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MNI: EU To Redirect EUR200Bln NGEU Loans Due To War- Officials

(MNI) Brussels

European Union finance ministers are set to back a European Commission proposal to redirect more than EUR200 billion in loans left unused in the NextGenerationEU facility towards new priorities such as ending energy dependence on Russia, and might agree to allow member states to access funds originally allocated to other countries, EU sources told MNI.

The Commission could publish guidance as soon as next Wednesday to permit states to rapidly access unused loans from NGEU, which was established to restore the EU economy to health in the wake of the Covid pandemic, sources said. The announcement of a large new facility to provide loans to Ukraine is also due on May 18.

“Changing the objective that the funds are trying to achieve is something no-one would question,” one official said. “This is something that all finance ministers would support. If funds are available, then it’s best to make use of them.”

EU finance ministers are likely to discuss the Commission’s proposals on NGEU loans at their May 23-24 meetings in Brussels. It should also be possible to allow member states to access NGEU loans left unused because the countries to which they were allocated, such as Germany and the Netherlands, found it cheaper to borrow from markets themselves, officials said, without making clear whether this would be proposed by the Commission itself.


Such a move, crucial for countries like Italy, whose borrowing costs are well above those of the European Commission and which has already applied for its full quota of NGEU funds, would require legislative or regulatory measures, they said.

“The transfer would seem logical, but implementation is not so easy to solve,” said one source. It might be easiest to alter the country allocation of loans in the second phase of NGEU which begins next year, the source added.

Concerned by the scale of spending required in response to Russia’s invasion of Ukraine and reluctant to further increase its own borrowing, Italy had earlier pushed for a wholly new NGEU-type facility, but an Italian government source told MNI that Rome would be happy to accept redirected funds from the existing programme. Such additional funds could speed up financing for green projects and infrastructure to take delivery of liquified natural gas.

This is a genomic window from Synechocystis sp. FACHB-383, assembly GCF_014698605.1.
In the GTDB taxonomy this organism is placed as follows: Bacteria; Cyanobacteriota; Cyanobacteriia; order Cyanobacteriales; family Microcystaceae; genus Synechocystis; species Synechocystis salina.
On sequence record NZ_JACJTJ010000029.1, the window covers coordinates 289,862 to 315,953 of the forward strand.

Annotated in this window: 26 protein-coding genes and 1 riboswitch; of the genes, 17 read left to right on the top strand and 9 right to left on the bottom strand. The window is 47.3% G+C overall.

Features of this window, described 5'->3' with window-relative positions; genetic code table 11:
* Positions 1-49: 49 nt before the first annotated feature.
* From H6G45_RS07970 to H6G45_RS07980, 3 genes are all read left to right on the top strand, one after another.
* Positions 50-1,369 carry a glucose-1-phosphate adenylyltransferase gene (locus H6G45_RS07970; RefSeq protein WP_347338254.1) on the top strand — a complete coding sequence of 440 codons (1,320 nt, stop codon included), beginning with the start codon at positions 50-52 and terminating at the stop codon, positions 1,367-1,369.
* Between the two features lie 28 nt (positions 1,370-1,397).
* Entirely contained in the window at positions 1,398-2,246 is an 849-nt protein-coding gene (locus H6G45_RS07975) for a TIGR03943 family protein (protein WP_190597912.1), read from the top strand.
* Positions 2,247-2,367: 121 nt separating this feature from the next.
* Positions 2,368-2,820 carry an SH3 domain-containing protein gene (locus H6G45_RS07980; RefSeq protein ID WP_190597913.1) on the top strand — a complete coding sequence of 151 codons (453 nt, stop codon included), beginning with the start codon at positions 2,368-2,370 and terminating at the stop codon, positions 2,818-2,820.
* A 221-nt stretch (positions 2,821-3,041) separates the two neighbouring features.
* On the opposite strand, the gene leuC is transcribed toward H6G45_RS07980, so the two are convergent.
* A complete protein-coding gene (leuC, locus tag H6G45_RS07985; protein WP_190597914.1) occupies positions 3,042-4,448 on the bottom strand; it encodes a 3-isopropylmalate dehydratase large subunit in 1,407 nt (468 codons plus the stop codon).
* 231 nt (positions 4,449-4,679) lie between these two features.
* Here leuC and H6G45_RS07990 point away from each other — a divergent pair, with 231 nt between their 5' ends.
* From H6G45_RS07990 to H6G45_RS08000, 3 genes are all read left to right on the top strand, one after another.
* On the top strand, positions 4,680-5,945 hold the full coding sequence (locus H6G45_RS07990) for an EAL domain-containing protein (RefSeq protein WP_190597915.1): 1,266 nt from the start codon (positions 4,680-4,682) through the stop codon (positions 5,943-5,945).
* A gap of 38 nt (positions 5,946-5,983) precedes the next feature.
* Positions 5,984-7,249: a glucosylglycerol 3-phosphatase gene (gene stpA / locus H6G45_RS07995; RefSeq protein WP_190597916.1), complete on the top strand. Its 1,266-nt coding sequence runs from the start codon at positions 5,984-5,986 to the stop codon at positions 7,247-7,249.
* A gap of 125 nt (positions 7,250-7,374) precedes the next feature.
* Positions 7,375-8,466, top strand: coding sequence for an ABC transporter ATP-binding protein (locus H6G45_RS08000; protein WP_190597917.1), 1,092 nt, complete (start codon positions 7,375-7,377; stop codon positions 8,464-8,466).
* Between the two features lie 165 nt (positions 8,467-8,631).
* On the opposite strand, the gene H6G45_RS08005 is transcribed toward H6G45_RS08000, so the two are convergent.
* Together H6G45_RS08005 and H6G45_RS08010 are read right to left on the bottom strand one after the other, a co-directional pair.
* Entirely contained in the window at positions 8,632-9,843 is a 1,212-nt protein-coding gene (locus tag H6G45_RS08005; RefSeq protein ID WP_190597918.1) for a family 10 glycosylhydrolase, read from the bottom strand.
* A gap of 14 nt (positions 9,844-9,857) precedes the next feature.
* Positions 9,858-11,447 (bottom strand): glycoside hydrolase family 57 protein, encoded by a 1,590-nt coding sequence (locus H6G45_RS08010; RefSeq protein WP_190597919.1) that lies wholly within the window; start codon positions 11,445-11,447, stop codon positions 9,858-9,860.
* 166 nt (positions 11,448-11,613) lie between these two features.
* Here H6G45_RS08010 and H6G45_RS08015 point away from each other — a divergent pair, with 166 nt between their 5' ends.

“It would work for us. We have been very creative but at the end this would be a good solution,” the source said. “This is a way to keep spreads under control.”

Even the EU’s so-called “frugal” bloc, which frowns on excessive borrowing, would be likely to approve a re-allocation of national loans, a finance ministry official from one such country said.

“This one has a chance of flying, if it is tied to the impact of sanctions and economic effects,” the official said.


While countries such as France had joined Italy in seeking new EU programmes to help their economies over the impact of the Ukraine war, diverting money already allocated is politically more feasible at this point, particularly as the EU is already working on the sizeable EU-Ukraine fund, officials said. (See MNI SOURCES: Limited Support For Macron's EU Defence Bonds)

The Ukraine fund is expected to be designed along the lines of the SURE programme, which was backed by EUR25 billion in guarantees from member states and provided EUR100 billion of cheap loans to help maintain employment and businesses during the Covid shutdowns of 2020-21.

One source said loans to Ukraine would have to be long-dated, given the country’s dire fiscal situation and added that the programme might be split into short-term assistance and longer-term reconstruction aid. Such a demanding programme will curb the appetite of richer EU countries for additional spending to help other member states, the official said.

“That is why we are not sure that anything more than repurposing existing funds will happen any time soon at EU-level,” the official said.

MNI Brussels Bureau |
MNI Brussels Bureau |

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